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Episode #20: Carbon Nanotubes -- From Super Molecules and Super Computers to Super Strong Fibers

  Broadcast in Military

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Hardening Army base camps from explosions and projectiles would be much simpler if we had super materials to work with, say materials with 10 times the strength of steel or twice that of Kevlar. We’ve known for years that materials are very strong at the molecular level. The reason why this strength doesn’t exist in everyday materials is because of molecular defects and poor connections between molecules. Dr. Bob Welch discusses the work of a team of researchers at the US Army Engineer Research and Development Center that are overcoming these obstacles by using the world’s strongest molecules, carbon nanotubes, and by using super computers to help design the material’s molecular bonds and arrangement. Their goal is to build sample fibers and membranes with 1-million pounds per square inch tensile strength. They recently achieved carbon nanotube fibers that have over 200,000 pounds per square inch strength, and they are working the rest of the problem.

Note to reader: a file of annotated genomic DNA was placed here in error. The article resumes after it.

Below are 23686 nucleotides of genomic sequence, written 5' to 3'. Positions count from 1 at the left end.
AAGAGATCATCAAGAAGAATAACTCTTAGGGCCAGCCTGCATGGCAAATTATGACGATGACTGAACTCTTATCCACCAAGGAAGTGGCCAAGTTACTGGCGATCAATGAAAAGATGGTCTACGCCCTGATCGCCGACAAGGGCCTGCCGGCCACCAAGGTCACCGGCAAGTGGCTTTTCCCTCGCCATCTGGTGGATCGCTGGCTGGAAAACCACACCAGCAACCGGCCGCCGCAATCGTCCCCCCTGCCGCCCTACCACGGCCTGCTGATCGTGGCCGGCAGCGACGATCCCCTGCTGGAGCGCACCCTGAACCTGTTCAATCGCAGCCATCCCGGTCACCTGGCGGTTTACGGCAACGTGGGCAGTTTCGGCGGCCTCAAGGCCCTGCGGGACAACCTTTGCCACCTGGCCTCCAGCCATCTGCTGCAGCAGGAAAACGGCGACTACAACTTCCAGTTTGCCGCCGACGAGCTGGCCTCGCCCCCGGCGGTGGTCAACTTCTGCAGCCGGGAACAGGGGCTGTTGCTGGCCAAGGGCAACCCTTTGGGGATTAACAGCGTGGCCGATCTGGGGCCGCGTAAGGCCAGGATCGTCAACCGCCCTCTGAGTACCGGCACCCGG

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Carbon Nanotube Fact Sheet
Article on Dr. Welch’s team research on carbon nanotubes
Soldiers Radio and Television video clip on Dr. Welch and carbon nanotubes
US Army Engineer Research and Development Center
Read transcript(pdf)
Tags:
army
nanotechnology
carbon
science
molecular
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